Question: How long must a child wait between eating meat and milk?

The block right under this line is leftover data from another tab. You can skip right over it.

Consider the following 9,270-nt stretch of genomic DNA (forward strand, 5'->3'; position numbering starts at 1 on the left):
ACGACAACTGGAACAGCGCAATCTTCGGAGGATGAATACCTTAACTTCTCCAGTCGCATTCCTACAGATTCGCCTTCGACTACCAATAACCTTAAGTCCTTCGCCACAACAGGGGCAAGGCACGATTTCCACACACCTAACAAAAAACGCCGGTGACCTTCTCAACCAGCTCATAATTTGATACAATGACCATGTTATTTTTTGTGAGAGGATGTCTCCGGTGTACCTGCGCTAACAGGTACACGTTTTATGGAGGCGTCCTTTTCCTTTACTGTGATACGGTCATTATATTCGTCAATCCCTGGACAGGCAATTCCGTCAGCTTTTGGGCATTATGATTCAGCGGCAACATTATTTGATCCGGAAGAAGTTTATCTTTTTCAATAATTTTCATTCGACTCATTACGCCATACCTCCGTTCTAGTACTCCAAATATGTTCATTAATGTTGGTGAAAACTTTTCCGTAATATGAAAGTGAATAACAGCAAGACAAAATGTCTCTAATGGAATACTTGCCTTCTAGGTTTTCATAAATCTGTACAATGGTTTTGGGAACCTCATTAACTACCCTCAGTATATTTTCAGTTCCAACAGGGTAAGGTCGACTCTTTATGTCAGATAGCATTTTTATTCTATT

Answer: He does not have to wait at all because he is a child. We obviously have to educate him, but if there is a need, he does not have to wait. Sometimes we serve a child meat and he eats with difficulty, and soon thereafter he is hungry. Or, we want him to eat more and we give him something else, like Milchigs. Some Rabbis have established guidelines that at a certain age a child should wait one hour, then two hours, then three, etc… (See, for example, Shut Be'er Moshe 8:36), but this is not definitively set from a halachic perspective. It is certainly logical that a child should slowly be educated so that he will be able to wait the required amount of time by his Bar Mitzvah. In Shut Yabia Omer (Volume 1 Yoreh Deah #4), Ha-Rav Ovadiah Yosef discusses this issue and writes that it is a case of a double doubt: The first doubt is that perhaps the Halachah follows the opinion of the Rishonim, such as the Rashba (Yevamot 114 and Shut Ha-Rashba vol. 1 #92), that it is permissible to give a child something to eat which is forbidden by the Rabbis (although in practice we do not hold this way – see Shulchan Aruch Orach Chaim 343:1) and waiting between meat and milk is a Rabbinic prohibition. The second doubt is that perhaps the Halachah follows the Tosafot (Chullin 105a) that there is no obligation to wait between eating meat and milk. It is forbidden to mix them, but if I eat meat, clean the table, wash my hands and brush my teeth, it is permissible to eat milk (although we do not hold this way in practice either – see Shulchan Aruch Yoreh Deah 89:1). Therefore, there is no problem with giving a child under Bar Mitzvah milk after meat when there is a pressing need.